It’s easy to have big chop envy when we see beauties such as Cynthia Erivo, Eva Marcille, DeWanda Wise, Adut Akech and Franchesca Ramsey walking around with enviable buzz cuts and colorful pixies. And with the mantra new year, new hair floating around, your scissor finger might be itching like crazy. But before you decide to take it all off, and maybe keep it all off, there are a few things you need to consider.

“I think for someone to do a big chop they must truly understand and be ready for the new journey,” says big chop master and hairstylist Mona Balthazar, who specializes in enhancing the beauty of curly hair. “Knowing why you are doing it will make the acceptance easier for your new hairstyle.”

She’s done countless big chops with various hair textures at her salon space The Mona Cut. So we checked in with her for tips on what every woman should do and know before she does a big chop to kick off this new decade.

Enlist the help of a professional.

In 2013 I cut off my locks after 12 years. I took fabric shears and cut each lock individually until it was all down to a buzz. The cut was patchy and uneven, especially in the back where I couldn’t see well. Eventually I had to go to a barber to fix up the shoddy job that I did. I should have gone to a professional initially and throughout the growth process, and my hair would have grown back much healthier.

“Make sure you have a hairstylist to maintain your cut and your style.  Don’t just go to a stylist to do your chop and never visit again. It’s a new lifestyle,” says Mona.

Know your face shape.

It makes sense to grab inspirational images from celebrities’ social media pages and red carpet photos, but it has to make sense. If you have a more oval-shaped face, go Jada Pinkett-Smith, or if your face is round, China McClain would be your girl. It can make the difference in getting the cut that best complements your facial features and shape.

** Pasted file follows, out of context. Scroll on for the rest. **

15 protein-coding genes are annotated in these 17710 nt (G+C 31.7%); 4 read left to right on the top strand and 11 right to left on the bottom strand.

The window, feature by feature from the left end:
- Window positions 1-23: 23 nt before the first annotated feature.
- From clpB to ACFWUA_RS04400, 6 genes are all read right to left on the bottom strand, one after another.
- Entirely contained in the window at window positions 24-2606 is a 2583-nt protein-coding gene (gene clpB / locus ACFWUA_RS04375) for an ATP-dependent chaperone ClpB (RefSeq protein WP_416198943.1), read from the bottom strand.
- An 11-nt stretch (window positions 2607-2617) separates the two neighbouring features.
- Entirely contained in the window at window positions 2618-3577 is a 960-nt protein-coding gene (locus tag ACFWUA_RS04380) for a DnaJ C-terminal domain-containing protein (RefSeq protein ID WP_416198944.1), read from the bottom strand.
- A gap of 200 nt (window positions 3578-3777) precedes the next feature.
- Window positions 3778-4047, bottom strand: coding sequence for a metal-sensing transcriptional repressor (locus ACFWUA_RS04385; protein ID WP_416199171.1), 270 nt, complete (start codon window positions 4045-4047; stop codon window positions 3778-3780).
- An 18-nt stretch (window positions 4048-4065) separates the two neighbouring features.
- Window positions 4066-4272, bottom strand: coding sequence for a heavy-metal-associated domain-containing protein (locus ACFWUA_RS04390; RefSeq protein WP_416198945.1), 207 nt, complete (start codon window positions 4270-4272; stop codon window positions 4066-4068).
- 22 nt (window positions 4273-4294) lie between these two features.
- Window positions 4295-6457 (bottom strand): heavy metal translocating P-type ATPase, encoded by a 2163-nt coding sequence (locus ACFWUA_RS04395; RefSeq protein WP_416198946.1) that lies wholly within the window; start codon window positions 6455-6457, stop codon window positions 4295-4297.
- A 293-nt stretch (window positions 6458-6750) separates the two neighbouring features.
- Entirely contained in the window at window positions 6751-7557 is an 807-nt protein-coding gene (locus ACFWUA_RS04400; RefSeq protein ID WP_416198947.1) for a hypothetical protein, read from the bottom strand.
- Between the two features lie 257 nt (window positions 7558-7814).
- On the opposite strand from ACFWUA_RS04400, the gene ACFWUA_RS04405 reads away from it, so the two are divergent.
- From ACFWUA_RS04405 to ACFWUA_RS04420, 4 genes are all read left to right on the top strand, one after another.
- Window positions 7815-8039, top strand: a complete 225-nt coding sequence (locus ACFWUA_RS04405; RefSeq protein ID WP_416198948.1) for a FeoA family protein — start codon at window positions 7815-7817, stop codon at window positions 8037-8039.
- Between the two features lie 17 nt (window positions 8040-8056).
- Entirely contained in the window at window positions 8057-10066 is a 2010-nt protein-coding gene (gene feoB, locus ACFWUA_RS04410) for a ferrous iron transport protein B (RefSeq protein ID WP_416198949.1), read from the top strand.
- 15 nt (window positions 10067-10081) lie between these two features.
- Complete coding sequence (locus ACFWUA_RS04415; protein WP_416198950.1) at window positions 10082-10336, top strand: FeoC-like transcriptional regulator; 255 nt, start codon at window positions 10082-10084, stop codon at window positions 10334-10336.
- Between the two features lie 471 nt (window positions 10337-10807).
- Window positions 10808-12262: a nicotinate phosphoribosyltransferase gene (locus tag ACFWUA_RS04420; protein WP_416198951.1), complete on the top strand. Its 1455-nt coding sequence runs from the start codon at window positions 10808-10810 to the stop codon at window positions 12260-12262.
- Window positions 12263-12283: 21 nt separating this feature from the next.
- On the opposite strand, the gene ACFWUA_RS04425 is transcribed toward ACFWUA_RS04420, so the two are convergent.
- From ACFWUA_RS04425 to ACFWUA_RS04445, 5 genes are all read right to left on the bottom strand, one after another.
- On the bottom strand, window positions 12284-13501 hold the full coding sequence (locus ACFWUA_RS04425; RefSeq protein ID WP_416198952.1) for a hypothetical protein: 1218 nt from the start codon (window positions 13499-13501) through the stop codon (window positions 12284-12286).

“Finding a stylist who is comfortable doing big chops and understands texture will also be able to help create a custom haircut based on your face shape, which most everyone worries about,” she says.

Learn your hair texture, beforehand.

Whether your hair texture is a fine, wavy, curly, coily, kinky, or everything in between, there is a perfect short cut for you. But knowing your texture will work in tandem with face shape to dictate which style you choose. It can be the difference in tapering your sides, cutting evenly throughout, or doing a cute flat-top. And note that there is so much nuance with our hair, even on the most personal level. You might have at least 4 curl patterns throughout your head.

“It’s a new relationship so it will be a bit of an adjustment. It’s not always easy but it’s worth it,” says Mona.

Be open about your product arsenal.

According to Mona, “Products will be fun at this stage. It’s limitless!”

We hear so many stories from women who did a big chop and quickly after began wearing wigs because they felt overwhelmed by the upkeep. Having the right products can alleviate this stress. But your previous toolkit of goods may be ineffective for your new ‘do since curl patterns may not have begun to take shape just yet. The beauty of super short hair is that you can try many different products until your new grow out forces you to choose.

Remember that patience is a virtue.

Whether you’re doing a big chop to begin a natural hair journey, or to make a big change for the new year, it’s an exploration in your curls. Hair needs to be loved on and made to feel special, so don’t rush its flow. Once you big chop, take that time to just let your hair be and enjoy the benefits of a short ‘do for as long as you decide to keep it.

“Doing a chop is not only to cut your hair but to really find a different angle, a different perspective, a different feeling, a different view of your own beauty. It will test your fear of change. It’s growth. It’s taking a chance,” Mona concluded.